North I went and west and north again: to the
Altitude in these parts cannot escape the taint of irresponsibility, every molehill tumbling straight back down again in runnels and cuttings of access roads, the dips in the road where the horizontal loses its footing.
Here worked J.R. Mortimer, disturber of dust and fossicker in graves, to produce his Forty Years Researches in British and Saxon Burial Mounds of East Yorkshire. Here too, or therein, worked Peter Riley, on his Excavations, his excavations of excavations, or burials within burials, text upon text:
the body in its final commerce: love and despair for a completed memory or spoken heart /enclosed in a small inner dome of grey/drab-coloured [river-bed] clay, brought from some distance and folded in, So my journey ended moulded in the substance of arrival I depart and a fire over the dome and a final tumulus of local topsoil benign memorial where the heart is brought to witness the exchange: death for life, absence for pain, double-sealed, signed and delivered— under all that press released to articulate its long silence, long descended • tensed wing / spread fan / drumming over the hill.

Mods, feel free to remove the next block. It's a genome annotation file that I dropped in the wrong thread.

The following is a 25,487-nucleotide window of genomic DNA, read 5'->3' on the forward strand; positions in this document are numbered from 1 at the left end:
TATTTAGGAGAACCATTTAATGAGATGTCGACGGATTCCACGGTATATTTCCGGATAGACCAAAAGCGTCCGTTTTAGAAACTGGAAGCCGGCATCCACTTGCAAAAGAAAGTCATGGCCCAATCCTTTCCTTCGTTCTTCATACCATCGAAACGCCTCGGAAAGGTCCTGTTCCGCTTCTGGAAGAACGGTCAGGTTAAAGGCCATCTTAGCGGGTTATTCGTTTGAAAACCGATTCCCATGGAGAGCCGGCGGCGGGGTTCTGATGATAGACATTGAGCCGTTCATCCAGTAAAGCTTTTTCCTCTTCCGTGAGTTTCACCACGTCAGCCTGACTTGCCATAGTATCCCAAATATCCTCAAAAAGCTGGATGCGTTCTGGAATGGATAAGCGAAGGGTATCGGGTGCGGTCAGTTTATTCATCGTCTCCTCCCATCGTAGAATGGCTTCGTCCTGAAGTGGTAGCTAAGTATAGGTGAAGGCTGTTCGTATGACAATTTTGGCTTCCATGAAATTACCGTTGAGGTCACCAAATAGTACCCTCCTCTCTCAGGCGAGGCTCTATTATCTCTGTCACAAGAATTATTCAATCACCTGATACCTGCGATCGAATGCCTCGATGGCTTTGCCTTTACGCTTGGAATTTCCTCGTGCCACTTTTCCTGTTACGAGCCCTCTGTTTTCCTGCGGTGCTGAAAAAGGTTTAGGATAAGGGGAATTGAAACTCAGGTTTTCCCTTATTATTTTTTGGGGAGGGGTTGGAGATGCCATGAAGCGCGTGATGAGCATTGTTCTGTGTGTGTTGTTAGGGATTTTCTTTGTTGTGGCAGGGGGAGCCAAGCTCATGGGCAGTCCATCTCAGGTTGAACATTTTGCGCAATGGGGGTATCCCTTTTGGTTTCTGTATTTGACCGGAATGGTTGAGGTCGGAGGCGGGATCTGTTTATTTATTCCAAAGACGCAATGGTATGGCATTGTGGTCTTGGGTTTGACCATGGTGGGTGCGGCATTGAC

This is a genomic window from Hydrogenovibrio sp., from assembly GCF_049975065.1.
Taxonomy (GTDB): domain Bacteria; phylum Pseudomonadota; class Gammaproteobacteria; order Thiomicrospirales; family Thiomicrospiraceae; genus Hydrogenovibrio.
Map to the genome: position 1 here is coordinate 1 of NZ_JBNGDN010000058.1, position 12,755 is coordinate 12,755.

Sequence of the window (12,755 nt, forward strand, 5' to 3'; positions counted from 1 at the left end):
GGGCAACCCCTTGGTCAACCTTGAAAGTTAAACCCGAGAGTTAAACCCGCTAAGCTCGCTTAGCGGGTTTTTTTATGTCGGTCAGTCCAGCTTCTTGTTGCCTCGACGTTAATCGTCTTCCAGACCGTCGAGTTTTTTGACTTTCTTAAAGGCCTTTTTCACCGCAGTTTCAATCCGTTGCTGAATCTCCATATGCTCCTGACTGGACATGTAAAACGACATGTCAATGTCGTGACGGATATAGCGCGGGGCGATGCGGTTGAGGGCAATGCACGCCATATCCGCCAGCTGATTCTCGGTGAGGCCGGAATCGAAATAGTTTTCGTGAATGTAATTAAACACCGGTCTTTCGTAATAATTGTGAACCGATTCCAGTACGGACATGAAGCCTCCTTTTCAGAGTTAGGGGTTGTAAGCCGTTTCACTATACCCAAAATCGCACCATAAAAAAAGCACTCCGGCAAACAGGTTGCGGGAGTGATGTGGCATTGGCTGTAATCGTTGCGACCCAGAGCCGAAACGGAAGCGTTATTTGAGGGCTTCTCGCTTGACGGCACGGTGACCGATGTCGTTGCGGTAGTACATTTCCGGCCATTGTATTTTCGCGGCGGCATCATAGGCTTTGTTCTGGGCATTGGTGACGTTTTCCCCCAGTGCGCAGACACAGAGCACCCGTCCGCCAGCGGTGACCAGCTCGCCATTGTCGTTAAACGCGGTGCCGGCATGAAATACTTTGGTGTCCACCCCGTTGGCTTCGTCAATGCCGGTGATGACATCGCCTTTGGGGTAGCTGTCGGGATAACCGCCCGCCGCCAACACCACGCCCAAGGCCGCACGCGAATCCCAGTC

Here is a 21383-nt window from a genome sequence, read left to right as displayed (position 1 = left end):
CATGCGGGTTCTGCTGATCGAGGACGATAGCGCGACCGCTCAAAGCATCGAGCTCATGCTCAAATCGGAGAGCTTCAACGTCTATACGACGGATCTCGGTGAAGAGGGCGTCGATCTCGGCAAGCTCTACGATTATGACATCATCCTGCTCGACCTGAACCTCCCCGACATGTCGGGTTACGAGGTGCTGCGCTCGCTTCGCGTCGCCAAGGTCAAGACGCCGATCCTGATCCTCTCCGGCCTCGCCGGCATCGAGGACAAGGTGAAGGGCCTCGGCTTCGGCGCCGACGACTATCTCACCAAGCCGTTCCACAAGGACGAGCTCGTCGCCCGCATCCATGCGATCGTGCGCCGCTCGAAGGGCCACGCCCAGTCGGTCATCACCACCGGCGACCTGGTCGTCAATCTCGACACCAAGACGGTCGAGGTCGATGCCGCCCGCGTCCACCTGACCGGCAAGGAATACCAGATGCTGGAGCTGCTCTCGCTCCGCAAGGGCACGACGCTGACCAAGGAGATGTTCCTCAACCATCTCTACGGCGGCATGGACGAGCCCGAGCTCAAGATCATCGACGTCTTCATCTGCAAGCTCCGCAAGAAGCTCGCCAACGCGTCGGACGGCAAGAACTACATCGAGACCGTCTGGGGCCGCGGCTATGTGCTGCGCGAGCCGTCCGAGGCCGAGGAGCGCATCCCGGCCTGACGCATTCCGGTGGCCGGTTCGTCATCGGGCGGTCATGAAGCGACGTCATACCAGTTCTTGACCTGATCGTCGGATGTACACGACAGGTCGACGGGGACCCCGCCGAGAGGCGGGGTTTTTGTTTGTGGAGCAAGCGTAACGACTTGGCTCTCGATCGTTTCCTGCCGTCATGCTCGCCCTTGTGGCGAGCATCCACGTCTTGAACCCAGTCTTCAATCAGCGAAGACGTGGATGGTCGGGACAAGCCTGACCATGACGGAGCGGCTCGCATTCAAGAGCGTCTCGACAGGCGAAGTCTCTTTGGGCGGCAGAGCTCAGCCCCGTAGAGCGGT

The hillsides flecked with Aberdeen Anguses, perhaps a seasonal choice, to offset the dripping and dreepings of the hedgerows and ditches. Also a race horse, as the warning on the gate announces, a flighty mare. Mares in heat swishing their vulvas in a state of excitement are said to be ‘winking’. An English ditch, do not forget, inverts the Irish usage. Watt falls in a ditch, the better to hear the mixed chorus, but soon rises. Repeated stirrings in the undergrowth, at ground level, the busy footlings of vole or field mouse. A pocket-sized raptor strokes the air overhead, caressing the trigger and whoosh of its plunge. A woman in a small shop is bewildered by the addition of 99 and 50 pence: could it be two pounds? While the simple old man stood awaiting his ice cream, his ice cream he sat and ate in the car, his carer nowhere in sight. ‘Life Before TV’, announced the children’s tapestry in the village church, a distant prospect indeed. Then over the hill and away. Delete the photos in trying to upload them and filch one off flickr instead. A landscape of the lost. But its pebbles and cowpats are stuck in my sole, meshed and compacted. And one more time the ‘tensed wing / spread fan / drumming over the hill.’